IN THE WOODSHED
Charlie Griffiths says that 5/4 is one of the most useful and accessible odd-time signatures. Here he shows how to master it.
Charlie Griffiths helps you hone your skills. This month he examines one of the most popular odd-time signatures: 5/4 time.
It’s quite easy to grasp 5/4 time and easy to utilise due to its close similarity to 4/4. Being an odd-time signature it has an inherent ‘off-kilter’ feel, but it’s also quCithe accessible. Songs like Radioheads’s 15 Step, Animals by Muse or Sting’s wonderful Seven Days are all prog-style rock and in 5/4 time. 4/4 means four quarter-notes per bar, which we usually count as simply ‘1-2-3-4’ over and over again. 5/4 literally means ‘five quarternotes per bar’, which is essentially a 4/4 bar with an extra downbeat added. Try counting ‘1-2-3-4-5,1-2-3-4-5’ repeatedly (or hip-po-pota-mus) to get a sense of the 5/4 feel. These five quarter-notes can be separated into smaller groups of twos and threes. This is often an easier way to mentally process the rhythmic structure of odd-time bars. Generally a bar of 5/4 can be broken down to 3 then 2, or 2, then 3. This means you can simplify the bar by counting: ‘one-two-three, one-two’. This is demonstrated in Example 1, where the shape of the guitar part is broken into three beats, then two beats. This is similar to the Paul Desmond-penned jazz standard Take 5. We can also switch this rhythmic structure around and count ‘one-two, one-two-three’ as shown in Example 2. Example 3 uses both of these counting structures but this time applied to eighthnotes. This rock riff is in the style of Tool’s Adam Jones. If we used the fretted notes as the cue for the counting structure, we can see that the riff is ‘2-3’, ‘2-3’, ‘2-3’, ‘3-2’. This same structure is used again in Example 4 but this time played with sustaining chords. Keep counting the 2s and 3s throughout in order to phrase the riff correctly. For more solid timing keep your foot tapping in five even downbeats per bar. The final example is based in 16th-notes with a string-skipping shred-style guitar lick which has a five-note melody on each string. Five 16th notes played four times is the same as 5/4 time one time. Play through each example and make sure you can count along in terms of 2s and 3s as you go, as well as tapping your foot on the downbeat throughout. Once you have memorised the riffs try playing along with the backing tracks we’ve provided.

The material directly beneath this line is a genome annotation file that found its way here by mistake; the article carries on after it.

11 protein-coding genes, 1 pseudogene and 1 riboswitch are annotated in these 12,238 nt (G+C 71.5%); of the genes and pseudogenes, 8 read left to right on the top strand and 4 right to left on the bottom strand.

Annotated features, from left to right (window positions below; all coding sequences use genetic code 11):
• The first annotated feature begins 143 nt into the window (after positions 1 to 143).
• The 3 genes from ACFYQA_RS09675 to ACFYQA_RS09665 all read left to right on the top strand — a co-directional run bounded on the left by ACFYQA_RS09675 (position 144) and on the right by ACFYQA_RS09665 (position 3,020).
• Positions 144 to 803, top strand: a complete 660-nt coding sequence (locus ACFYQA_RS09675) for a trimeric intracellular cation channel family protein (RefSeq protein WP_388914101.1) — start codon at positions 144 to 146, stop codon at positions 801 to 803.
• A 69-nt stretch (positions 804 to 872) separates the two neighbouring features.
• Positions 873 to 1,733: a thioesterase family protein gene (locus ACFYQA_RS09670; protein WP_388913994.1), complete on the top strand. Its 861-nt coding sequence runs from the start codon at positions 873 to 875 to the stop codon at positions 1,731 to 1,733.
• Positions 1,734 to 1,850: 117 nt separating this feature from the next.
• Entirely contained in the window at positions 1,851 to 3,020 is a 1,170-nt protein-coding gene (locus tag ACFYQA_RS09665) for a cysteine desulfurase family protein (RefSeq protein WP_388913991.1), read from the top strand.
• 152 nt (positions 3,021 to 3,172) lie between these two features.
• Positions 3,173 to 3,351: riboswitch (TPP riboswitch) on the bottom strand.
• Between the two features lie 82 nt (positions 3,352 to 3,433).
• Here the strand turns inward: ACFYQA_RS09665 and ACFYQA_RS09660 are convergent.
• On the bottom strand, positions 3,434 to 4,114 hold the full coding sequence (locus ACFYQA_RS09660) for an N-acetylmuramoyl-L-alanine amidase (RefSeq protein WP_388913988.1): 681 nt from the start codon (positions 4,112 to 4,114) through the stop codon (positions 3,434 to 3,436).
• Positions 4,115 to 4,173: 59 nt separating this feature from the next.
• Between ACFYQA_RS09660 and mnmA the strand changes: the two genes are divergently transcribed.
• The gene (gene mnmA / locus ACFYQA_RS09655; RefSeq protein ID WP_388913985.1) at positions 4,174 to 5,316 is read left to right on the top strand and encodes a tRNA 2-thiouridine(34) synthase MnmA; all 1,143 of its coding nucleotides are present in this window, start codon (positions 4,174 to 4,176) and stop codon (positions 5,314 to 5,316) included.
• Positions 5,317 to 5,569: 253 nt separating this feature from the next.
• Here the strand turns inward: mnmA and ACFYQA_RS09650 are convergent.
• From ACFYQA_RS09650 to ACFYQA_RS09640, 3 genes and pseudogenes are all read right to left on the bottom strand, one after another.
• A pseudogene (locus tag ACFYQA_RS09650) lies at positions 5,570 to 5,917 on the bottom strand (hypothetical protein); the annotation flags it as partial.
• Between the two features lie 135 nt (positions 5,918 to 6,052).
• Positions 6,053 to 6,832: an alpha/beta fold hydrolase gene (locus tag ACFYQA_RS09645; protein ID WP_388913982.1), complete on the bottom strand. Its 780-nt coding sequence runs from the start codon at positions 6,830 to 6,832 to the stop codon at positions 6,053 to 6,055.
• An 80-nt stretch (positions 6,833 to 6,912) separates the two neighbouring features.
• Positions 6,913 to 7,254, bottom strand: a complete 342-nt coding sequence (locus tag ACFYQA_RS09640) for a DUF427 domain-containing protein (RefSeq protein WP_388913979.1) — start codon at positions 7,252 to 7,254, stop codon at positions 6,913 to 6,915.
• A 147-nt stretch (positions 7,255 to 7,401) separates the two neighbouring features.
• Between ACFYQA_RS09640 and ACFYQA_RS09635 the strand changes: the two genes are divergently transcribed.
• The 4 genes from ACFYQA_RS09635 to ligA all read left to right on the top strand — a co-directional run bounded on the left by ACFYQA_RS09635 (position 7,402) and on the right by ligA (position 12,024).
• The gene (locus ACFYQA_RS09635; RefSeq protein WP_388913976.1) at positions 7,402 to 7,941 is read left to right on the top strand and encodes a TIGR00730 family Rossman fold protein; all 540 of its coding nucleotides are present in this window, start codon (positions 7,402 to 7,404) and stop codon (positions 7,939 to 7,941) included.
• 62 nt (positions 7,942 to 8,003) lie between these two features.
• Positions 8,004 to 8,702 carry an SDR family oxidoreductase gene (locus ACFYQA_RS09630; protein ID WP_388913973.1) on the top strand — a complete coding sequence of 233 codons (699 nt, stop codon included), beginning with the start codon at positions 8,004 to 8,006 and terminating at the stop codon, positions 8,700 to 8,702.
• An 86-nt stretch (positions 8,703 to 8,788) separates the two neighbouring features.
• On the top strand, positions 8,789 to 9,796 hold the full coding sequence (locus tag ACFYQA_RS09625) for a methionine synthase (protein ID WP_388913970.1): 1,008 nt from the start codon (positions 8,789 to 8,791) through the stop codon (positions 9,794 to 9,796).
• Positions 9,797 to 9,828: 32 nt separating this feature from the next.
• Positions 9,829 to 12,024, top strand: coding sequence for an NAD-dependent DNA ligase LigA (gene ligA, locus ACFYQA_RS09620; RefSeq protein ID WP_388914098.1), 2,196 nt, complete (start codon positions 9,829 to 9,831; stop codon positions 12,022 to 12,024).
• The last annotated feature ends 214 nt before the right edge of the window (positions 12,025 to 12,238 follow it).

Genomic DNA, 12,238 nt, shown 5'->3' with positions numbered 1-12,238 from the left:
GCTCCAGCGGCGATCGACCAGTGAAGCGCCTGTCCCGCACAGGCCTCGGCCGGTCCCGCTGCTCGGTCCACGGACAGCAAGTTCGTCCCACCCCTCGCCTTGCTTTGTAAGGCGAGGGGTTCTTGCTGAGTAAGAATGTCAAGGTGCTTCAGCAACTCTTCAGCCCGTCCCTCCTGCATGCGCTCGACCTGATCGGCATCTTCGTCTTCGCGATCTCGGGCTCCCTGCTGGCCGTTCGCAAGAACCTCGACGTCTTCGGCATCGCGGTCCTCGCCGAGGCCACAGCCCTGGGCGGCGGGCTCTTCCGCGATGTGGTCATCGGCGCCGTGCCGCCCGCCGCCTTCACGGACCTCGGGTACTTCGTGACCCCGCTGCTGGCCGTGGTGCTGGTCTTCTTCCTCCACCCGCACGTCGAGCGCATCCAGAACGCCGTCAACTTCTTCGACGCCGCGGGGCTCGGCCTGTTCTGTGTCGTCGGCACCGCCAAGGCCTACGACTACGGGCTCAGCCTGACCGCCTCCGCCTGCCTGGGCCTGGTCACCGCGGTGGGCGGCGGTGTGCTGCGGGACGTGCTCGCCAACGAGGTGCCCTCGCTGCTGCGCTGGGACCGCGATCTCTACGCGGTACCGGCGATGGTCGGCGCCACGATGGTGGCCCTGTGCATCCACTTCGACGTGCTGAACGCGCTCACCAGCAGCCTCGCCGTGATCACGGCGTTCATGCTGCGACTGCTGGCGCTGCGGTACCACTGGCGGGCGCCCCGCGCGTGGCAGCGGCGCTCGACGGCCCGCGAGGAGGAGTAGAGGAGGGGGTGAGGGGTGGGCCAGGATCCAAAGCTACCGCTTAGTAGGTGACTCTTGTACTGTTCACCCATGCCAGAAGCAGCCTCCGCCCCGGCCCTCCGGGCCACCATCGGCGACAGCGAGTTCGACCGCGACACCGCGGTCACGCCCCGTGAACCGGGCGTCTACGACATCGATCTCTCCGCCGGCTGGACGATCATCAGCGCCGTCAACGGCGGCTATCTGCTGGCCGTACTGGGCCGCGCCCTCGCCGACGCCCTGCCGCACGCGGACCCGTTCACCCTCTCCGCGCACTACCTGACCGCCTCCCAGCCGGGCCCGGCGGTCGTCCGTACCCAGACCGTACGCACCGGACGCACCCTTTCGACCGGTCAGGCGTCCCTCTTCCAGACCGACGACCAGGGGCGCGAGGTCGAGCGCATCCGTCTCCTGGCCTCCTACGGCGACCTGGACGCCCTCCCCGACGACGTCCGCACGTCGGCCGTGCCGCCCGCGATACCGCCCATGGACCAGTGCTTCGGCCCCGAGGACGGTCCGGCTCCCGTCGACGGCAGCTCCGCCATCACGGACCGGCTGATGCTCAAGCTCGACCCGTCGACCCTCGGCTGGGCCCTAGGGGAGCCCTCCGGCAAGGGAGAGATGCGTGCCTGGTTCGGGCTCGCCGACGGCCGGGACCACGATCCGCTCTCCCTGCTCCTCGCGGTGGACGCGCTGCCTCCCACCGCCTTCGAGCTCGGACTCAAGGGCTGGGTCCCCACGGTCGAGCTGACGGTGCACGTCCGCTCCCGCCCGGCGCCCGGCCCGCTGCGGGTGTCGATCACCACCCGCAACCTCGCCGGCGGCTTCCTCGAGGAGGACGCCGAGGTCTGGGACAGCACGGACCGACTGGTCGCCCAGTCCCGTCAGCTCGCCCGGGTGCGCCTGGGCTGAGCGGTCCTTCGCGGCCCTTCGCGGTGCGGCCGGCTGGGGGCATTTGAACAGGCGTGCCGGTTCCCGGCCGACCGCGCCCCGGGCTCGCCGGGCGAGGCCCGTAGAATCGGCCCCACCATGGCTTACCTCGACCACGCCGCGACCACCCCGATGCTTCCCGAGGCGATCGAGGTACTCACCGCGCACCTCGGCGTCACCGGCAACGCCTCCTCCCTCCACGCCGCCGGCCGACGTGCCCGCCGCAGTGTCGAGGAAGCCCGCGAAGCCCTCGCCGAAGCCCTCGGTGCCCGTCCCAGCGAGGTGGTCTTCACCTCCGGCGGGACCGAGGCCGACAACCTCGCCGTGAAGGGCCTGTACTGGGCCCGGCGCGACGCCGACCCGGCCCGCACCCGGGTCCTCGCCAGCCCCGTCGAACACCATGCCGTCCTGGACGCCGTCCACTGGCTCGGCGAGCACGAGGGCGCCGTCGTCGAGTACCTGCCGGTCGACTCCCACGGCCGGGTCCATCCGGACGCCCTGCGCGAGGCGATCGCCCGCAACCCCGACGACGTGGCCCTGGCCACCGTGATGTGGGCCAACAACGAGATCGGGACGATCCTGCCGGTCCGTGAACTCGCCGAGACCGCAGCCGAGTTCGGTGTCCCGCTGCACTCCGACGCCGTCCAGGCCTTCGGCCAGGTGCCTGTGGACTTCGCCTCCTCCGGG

SONGS LIKE 15 STEP BY RADIOHEAD, ANIMALS BY MUSE AND STING’S SEVEN DAYS ARE ALL PROG STYLE ROCK IN 5/4 TIME
NEXT MONTH Charlie looks at performing picked arpeggios with note muting
Matt Bellamy wrote Muse’s track Animals using 5/4 time